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The Cossacks Are Coming

28. November 2012 by Lorena 0 Comments

The Cossacks, Russia’s fearsome fighters known for their distinctive uniforms and impressive swordsmanship have been called to face new enemies. Eight Cossack soldiers, wearing the traditional tall fur hats, were recently stationed in Moscow train stations. They are there to keep a lookout for such threats as loud drunks, panhandlers, and illegally parked cars.

 

No one knows the origin and full history of the Cossacks. There are possible references to them that go back as far as the 10th century. However, the first official records date back to the 1400s. They were loosely affiliated groups that would form into an independent army on-hire by various Russian tsars. They maintained their separation and independence until the Cossack nations were dissolved by Catherine the Great in the 1800s.

 

Cossack villages were small spots of democracy within monarchist Europe: Cossacks elected their own leaders, paid taxes within their small villages, and had public schools and communal farms. All Cossack men served 20 years in the military: they would enlist at 18, spend three years training, 12 years in active service and the last three in the reserves.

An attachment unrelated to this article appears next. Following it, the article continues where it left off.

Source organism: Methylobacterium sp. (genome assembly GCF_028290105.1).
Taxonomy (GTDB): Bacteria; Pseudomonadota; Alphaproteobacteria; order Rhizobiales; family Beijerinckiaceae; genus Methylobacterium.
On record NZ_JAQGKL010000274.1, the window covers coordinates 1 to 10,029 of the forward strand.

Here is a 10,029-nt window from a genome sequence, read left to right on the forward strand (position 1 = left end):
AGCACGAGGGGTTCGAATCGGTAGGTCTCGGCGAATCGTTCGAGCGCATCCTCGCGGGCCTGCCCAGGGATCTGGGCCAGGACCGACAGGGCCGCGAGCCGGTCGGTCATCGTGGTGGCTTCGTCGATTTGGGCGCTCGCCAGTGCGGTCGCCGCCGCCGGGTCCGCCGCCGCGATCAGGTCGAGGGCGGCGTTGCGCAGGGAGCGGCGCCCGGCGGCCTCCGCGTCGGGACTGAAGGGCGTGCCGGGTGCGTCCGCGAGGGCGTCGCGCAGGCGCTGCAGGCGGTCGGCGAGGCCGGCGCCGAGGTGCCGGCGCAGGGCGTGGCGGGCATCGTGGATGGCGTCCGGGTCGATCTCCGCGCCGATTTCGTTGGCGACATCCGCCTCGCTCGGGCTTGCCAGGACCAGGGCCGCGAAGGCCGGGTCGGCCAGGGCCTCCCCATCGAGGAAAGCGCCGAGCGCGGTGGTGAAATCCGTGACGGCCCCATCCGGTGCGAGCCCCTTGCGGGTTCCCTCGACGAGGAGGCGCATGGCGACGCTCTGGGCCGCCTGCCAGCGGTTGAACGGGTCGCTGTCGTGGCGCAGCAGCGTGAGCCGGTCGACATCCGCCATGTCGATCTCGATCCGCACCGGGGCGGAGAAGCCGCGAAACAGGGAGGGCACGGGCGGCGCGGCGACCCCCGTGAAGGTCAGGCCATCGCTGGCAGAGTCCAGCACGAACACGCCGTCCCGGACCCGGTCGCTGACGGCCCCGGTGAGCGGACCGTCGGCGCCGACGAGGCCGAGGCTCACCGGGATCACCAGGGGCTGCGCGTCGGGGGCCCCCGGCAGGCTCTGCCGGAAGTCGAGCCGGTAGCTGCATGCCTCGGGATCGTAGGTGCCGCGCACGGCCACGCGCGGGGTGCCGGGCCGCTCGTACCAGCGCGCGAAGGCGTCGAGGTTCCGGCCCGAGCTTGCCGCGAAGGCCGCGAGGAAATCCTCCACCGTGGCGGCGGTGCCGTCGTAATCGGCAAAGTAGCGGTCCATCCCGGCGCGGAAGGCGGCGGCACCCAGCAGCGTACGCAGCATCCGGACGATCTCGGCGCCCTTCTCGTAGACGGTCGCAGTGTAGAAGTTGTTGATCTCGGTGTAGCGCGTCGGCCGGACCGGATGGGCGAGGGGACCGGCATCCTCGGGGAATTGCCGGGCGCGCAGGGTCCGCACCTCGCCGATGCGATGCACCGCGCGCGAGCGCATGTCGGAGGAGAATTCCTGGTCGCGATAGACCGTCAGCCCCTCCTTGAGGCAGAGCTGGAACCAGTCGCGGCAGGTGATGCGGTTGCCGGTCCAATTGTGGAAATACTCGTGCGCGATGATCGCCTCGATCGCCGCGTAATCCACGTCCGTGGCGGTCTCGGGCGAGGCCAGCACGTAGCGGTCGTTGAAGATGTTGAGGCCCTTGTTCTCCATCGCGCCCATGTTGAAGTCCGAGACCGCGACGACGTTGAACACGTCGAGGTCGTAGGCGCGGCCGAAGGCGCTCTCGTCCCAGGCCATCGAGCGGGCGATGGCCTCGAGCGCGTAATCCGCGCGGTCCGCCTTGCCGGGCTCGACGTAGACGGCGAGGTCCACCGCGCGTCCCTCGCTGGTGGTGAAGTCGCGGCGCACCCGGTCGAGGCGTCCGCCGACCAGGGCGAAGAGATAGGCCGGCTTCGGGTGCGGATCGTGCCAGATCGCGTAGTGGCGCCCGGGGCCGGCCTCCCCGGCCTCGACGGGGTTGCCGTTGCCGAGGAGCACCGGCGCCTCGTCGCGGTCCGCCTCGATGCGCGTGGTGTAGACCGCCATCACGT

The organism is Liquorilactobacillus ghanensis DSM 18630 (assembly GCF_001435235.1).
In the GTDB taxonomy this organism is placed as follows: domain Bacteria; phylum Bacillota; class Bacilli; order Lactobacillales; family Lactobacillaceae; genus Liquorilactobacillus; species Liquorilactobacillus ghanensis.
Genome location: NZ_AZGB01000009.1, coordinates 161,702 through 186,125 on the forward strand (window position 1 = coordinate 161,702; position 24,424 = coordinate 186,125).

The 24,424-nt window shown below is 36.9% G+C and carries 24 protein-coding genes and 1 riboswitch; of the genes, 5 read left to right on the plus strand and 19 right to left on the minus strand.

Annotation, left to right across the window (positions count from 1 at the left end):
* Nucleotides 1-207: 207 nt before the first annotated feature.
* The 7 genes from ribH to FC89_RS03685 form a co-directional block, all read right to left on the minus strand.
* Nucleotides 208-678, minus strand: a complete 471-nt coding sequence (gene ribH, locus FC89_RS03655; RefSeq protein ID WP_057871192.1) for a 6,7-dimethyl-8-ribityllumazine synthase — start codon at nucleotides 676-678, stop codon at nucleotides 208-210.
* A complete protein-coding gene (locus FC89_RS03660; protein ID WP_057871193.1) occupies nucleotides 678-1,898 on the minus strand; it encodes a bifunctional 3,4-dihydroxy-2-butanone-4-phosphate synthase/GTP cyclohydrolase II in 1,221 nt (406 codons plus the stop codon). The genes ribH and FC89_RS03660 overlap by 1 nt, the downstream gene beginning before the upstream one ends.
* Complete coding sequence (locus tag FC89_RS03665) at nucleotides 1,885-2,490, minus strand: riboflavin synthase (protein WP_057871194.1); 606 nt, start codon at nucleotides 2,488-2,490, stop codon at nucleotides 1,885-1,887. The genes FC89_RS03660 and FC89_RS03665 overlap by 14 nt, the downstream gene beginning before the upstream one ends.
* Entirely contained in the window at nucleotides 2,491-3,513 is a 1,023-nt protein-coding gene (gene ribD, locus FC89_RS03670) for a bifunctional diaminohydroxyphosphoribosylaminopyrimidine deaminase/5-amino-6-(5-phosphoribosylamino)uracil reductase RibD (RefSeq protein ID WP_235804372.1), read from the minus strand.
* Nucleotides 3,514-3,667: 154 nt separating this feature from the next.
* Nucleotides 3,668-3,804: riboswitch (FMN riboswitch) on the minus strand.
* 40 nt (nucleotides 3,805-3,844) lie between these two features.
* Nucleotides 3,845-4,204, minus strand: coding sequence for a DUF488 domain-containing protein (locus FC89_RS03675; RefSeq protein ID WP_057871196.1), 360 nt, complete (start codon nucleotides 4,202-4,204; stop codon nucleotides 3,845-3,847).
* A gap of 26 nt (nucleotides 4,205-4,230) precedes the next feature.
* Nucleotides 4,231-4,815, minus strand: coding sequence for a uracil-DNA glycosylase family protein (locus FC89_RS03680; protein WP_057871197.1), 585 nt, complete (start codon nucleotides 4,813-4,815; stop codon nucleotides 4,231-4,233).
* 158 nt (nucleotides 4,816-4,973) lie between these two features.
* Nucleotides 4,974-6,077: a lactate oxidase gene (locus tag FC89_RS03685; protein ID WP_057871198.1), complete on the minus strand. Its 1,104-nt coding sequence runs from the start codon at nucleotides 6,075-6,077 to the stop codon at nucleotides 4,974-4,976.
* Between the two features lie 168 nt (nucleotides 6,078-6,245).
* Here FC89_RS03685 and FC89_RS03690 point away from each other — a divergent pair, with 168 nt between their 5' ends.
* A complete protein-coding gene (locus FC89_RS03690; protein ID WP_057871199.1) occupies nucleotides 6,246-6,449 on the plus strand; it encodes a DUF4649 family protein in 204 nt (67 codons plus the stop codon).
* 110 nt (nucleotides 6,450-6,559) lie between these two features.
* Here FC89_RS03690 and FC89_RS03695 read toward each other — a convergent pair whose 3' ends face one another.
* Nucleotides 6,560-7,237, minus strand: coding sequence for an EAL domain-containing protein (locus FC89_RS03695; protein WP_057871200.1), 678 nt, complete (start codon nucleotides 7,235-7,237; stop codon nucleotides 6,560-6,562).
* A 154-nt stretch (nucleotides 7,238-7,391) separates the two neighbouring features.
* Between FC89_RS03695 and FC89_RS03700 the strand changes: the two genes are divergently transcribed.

Vladimir Putin, in keeping with his love of ultra-manly activities, was inducted into the Cossacks in 2005. He holds the rank of Cossack colonel, which was the rank previously given to Russian tsars. His induction was part of a plan to renew that part that the Cossacks play in Russian military defense. 

 

The first night of Cossack presence in Moscow was something of a bust. Cossack spokespeople say that an overabundance of journalists meant that the soldiers spent more time doing interviews than enforcing the law. By the end of the evening, they had dealt with an unlicensed kiosk selling socks, an old lady peddling dried mushrooms, two beggars and two drunks. Moscow city officials distanced themselves from the Cossack operation after the fact, so, it is uncertain what role, if any, the group will have in the future.

Photos: Quinet and purpleslog